Over the weekend China's media has been carrying commentaries designed to spread the party line on Bo Xilai's case. His downfall is being presented as an important signal that the party will not tolerate corruption.
"Through Bo's case, a principle was upheld - no matter how high the position a party member holds and how influential he is, he will be held responsible and face severe punishment for violating party disciplines and laws," wrote the state news agency Xinhua.
"The decision is another example in showing the CPC's clear stance and firm determination to fight corruption. It will be welcomed by the people," it added.
But already many are sceptical about the implication that Mr Bo is a lone bad apple and his downfall is nothing to do with politics.
The long list of charges against him stretches back 15 years and includes "receiving huge bribes personally and through his family", "improper sexual relations with a number of women", and "abusing his power".
"These crimes can be applied to all party officials," was a typical comment on China's microblogs. "Old tricks to discredit someone by sex scandals" was another.
"How could the party promote him all the way to the politburo?" wrote one user. Another asked "Who should take responsibility for wrong decisions in promoting Bo?"
So rather than looking in control and dealing even-handedly with corrupt officials, the party may find itself tarnished by association with Mr Bo.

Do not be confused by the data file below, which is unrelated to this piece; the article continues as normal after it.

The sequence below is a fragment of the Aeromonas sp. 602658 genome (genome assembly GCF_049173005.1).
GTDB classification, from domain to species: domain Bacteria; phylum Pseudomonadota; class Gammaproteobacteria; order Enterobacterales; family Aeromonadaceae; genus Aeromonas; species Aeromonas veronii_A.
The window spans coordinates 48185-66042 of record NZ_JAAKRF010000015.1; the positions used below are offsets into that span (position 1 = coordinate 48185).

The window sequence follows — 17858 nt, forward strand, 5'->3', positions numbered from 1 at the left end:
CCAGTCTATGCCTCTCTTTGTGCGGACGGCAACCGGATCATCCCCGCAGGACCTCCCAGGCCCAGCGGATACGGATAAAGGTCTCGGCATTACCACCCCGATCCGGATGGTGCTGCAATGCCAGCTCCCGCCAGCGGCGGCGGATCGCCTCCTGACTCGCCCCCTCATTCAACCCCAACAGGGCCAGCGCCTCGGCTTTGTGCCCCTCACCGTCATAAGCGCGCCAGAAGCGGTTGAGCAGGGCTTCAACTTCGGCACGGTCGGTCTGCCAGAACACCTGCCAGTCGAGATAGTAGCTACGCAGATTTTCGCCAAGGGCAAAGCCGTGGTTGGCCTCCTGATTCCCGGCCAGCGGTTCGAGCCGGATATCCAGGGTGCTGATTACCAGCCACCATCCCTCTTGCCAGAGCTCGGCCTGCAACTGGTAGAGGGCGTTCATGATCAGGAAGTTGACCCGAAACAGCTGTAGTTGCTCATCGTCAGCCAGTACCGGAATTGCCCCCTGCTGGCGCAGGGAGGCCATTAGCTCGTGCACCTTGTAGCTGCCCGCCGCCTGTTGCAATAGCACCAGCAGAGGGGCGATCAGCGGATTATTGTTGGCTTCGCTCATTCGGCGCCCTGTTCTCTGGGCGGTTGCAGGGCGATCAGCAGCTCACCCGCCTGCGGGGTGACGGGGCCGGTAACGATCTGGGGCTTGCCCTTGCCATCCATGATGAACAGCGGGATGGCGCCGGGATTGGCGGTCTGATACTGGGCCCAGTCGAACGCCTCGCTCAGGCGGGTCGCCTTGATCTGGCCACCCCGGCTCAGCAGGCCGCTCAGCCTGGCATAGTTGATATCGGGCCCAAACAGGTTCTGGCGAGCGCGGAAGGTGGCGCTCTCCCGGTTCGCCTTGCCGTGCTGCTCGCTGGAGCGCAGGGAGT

Many in China already believe all officials are corrupt, and only those who fall out of favour get prosecuted, they'll see this case as confirmation of that.
It's not lost on many that if Wang Lijun had never fled to the US Consulate and spilled his secrets, the Communist Party may never have investigated Bo Xilai.
It might instead have been on the verge of making him one of China's next senior leaders.
Under China's system the Communist Party controls the media, the police, the prosecutors and the courts. The party is not subject to outside checks and balances.
That's why Mr Bo has been dealt with, by the party, in secret. The courts will now simply confirm the party's decisions about how to punish him.
But what its next leaders will have to grapple with is whether that can continue to be the case. Is the system compatible with managing a nation as big and complex as China today?
Can one party monopolise power and police itself while running the world's second biggest economy and governing well over a billion people?
Facing growing public scepticism, challenged by corruption among officials, and an economy that is slowing how will China's next leaders ensure clean and efficient government.
The official China Daily - in an article titled China at a critical time as CPC congress approaches - said: "The most pressing issue for the Chinese public is the uninhibited and widespread abuse of power and corruption among government officials and businessmen."
It said China needed to adapt, "giving more respect to the will of the people in making policies will continue to be a challenge for the CPC", adding, "when the congress opens, people inside and outside China should closely watch the country's new leaders, as what they say and do may signal the beginning of great changes in China and the rest of the world."
The tricky bit is that they are likely to have to reach consensus first before any "great changes" happen.